Now, it’s time to look at how your marketing programs, collaterals and tools are focused. Most tend to be very product or competition-oriented, such as spec sheets, the company overview, market positioning, and customer references. While they’re perfect for helping a customer decide if you meet their decision criteria (Step 7), most are very poor at helping sales reps be effective in the earlier stages, when you actually have much greater likelihood of success.

The Strategic Disconnect

Reps who are good in strategically-complex situations know that to maximize their chances of winning, they must sell to everyone who can influence the decision, particularly users and those responsible for allocating funds. Often, individuals in purchasing or IT will say that they are the only ones involved in the decision, and that you just need to work with them. If your product is a commodity, and the company has lots of experience buying it, this might be the case – if not, nothing could be further from the truth. Selling exclusively to the company gatekeepers is a very risky proposition.

Once again, look at how your marketing programs, collateral, and tools are focused: most tend to be either very general or are technology, “spec,” or corporate-oriented. Sure, they’re great for purchasing or IT evaluators, but aren’t any value to users (unless IT is the only user), or the senior management making the final funding decision.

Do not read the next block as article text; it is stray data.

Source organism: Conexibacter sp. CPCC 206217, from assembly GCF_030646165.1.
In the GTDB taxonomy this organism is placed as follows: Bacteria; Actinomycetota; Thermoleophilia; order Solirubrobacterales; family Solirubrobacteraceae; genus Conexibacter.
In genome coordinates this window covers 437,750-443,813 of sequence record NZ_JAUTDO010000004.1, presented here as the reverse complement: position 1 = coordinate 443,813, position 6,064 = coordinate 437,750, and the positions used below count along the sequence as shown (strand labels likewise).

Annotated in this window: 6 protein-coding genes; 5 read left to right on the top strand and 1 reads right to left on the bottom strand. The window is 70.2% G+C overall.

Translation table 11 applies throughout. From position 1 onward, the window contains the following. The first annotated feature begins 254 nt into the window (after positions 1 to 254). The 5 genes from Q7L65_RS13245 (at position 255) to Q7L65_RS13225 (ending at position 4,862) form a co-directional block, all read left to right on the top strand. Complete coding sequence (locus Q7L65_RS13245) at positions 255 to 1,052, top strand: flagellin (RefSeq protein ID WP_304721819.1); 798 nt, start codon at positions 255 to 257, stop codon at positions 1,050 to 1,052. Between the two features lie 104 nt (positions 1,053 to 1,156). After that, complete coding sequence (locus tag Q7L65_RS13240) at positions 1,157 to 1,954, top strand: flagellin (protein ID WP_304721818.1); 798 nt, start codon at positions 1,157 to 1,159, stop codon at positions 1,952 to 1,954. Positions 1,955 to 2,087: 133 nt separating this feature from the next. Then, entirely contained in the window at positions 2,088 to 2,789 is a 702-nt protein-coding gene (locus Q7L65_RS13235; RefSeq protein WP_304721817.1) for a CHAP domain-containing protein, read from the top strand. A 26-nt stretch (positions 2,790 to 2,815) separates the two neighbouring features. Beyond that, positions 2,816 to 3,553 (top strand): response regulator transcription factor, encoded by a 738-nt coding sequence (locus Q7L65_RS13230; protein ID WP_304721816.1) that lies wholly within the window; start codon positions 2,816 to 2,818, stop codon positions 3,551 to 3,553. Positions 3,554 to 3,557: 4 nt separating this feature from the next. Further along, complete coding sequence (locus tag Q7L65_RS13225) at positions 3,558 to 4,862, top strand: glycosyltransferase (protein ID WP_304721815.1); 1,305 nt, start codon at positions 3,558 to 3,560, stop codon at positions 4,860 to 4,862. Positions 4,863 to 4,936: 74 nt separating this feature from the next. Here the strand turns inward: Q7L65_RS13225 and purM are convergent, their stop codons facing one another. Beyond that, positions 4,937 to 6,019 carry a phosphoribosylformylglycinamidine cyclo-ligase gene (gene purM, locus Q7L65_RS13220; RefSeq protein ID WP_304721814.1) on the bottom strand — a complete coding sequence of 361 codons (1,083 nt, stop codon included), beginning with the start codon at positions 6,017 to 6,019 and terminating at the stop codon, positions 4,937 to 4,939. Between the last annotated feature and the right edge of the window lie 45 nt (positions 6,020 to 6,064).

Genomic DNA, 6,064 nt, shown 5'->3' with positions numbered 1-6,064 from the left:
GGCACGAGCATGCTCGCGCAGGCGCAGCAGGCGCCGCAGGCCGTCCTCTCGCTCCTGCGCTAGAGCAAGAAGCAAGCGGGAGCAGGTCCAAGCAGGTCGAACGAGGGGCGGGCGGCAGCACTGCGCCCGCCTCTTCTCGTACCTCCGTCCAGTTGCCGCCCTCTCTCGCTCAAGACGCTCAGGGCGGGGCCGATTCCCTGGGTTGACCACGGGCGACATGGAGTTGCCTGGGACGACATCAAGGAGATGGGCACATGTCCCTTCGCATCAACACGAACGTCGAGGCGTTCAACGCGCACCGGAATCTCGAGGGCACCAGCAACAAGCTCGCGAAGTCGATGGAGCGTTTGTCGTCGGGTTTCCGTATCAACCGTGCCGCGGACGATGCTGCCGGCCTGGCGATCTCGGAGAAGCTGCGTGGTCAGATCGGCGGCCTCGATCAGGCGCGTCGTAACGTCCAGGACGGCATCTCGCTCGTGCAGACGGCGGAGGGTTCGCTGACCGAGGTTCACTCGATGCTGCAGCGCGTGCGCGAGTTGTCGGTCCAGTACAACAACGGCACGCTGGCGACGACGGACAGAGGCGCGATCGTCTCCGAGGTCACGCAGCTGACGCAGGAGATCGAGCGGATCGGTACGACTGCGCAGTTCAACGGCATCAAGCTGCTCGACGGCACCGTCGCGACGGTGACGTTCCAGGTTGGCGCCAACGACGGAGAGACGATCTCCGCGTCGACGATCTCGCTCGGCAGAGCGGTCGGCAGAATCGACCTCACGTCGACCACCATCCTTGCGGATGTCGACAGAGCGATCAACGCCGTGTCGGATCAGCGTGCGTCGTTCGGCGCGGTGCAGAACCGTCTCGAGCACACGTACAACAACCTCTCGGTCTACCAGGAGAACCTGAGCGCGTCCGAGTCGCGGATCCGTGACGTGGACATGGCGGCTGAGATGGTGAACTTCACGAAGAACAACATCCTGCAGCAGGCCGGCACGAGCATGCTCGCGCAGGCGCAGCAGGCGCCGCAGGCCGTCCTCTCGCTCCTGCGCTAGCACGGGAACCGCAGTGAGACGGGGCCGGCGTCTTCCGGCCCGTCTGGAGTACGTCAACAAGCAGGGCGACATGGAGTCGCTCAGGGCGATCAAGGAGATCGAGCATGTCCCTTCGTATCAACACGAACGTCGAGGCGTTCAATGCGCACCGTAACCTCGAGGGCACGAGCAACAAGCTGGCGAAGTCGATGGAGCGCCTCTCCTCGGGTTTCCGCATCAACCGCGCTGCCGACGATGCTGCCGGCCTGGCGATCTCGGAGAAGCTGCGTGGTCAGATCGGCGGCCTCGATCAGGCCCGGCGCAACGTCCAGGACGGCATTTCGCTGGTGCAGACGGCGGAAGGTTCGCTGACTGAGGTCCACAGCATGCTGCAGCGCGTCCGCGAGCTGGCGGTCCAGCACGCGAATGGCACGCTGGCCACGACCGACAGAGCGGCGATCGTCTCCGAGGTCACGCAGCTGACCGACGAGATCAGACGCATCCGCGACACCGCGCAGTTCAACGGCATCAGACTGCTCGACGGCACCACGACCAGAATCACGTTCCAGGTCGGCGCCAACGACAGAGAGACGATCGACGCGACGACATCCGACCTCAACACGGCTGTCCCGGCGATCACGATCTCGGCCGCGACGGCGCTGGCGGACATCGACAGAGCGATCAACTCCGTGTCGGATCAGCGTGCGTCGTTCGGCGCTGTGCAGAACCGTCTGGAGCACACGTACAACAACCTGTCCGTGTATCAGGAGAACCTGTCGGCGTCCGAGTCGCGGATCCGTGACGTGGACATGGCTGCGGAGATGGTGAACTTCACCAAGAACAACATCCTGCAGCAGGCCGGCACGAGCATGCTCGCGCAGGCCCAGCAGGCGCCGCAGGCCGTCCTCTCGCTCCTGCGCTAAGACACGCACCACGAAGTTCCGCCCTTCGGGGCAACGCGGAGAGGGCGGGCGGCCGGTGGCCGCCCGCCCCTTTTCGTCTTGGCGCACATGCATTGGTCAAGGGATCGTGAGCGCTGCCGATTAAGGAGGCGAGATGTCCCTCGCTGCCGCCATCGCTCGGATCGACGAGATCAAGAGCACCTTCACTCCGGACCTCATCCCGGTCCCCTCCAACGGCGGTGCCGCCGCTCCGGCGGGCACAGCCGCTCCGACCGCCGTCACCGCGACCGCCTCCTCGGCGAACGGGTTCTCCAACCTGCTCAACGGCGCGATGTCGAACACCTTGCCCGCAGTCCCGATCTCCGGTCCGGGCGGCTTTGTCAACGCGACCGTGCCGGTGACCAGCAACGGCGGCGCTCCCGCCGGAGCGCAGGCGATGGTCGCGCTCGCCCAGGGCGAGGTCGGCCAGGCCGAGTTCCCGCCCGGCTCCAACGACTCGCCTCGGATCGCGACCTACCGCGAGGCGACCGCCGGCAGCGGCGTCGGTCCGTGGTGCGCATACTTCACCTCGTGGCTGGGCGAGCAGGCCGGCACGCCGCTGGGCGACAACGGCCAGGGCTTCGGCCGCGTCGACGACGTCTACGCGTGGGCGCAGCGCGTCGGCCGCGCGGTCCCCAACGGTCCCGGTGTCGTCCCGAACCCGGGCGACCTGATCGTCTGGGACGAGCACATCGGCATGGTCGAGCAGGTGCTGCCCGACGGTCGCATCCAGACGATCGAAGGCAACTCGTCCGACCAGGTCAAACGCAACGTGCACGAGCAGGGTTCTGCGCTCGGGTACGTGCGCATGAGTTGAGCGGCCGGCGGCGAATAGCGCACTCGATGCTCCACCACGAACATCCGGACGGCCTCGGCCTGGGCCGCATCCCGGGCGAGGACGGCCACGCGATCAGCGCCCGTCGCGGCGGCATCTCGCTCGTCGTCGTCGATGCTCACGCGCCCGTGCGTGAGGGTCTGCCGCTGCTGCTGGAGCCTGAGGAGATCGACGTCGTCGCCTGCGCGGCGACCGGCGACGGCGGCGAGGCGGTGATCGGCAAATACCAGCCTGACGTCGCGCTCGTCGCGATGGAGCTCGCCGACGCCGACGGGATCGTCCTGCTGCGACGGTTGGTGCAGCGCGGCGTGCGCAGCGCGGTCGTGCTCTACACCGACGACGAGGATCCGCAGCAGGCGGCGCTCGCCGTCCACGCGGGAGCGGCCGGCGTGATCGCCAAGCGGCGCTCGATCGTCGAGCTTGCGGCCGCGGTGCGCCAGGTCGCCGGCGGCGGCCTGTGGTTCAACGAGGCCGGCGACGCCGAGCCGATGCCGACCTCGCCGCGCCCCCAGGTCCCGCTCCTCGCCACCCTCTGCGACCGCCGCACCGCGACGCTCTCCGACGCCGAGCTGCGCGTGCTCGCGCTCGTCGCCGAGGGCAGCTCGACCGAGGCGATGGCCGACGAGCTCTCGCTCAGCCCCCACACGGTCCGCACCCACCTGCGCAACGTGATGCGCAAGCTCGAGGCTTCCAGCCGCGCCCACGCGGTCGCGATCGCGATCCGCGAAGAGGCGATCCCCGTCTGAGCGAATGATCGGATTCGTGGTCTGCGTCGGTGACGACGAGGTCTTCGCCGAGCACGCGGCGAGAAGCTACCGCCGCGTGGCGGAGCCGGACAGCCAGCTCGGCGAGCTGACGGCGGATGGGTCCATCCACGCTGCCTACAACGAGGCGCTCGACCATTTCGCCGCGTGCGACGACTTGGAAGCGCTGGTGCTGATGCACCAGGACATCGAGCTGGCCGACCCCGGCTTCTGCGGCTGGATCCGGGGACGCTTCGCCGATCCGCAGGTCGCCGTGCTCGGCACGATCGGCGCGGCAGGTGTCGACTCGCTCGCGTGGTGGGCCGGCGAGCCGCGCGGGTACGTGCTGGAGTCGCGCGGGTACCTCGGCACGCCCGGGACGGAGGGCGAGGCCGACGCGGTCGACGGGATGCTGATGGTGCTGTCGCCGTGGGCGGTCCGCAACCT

Another example of wasted marketing effort is the “happy customer” testimonial or case study, in which everyone says nice things about the other, but there’s nothing of real business value provided to either the user or the financial executive. As a result, savvy reps that get an audience with users or financial executives must create their own tools to support their selling efforts. As we discussed earlier, creating such tools takes away from valuable selling time and results in customer leave-behinds which often don’t align to corporate standards.

Why Is There a Disconnect?

Marketing professionals don’t set out to create tools that are of limited value to sales. However, many have never had the opportunity to learn why complex selling is so different. Few have sold in a complex sales environment, and almost all formal marketing training that they may have completed is consumer-oriented. Finally, when developing marketing programs and tools, people often tend to rely on their own life experiences, which are highly consumer-oriented. Consumer and corporate marketing are vastly different, which explains why most tools end up on the shelf or in the circular filing cabinet.

Here’s Your Action Plan: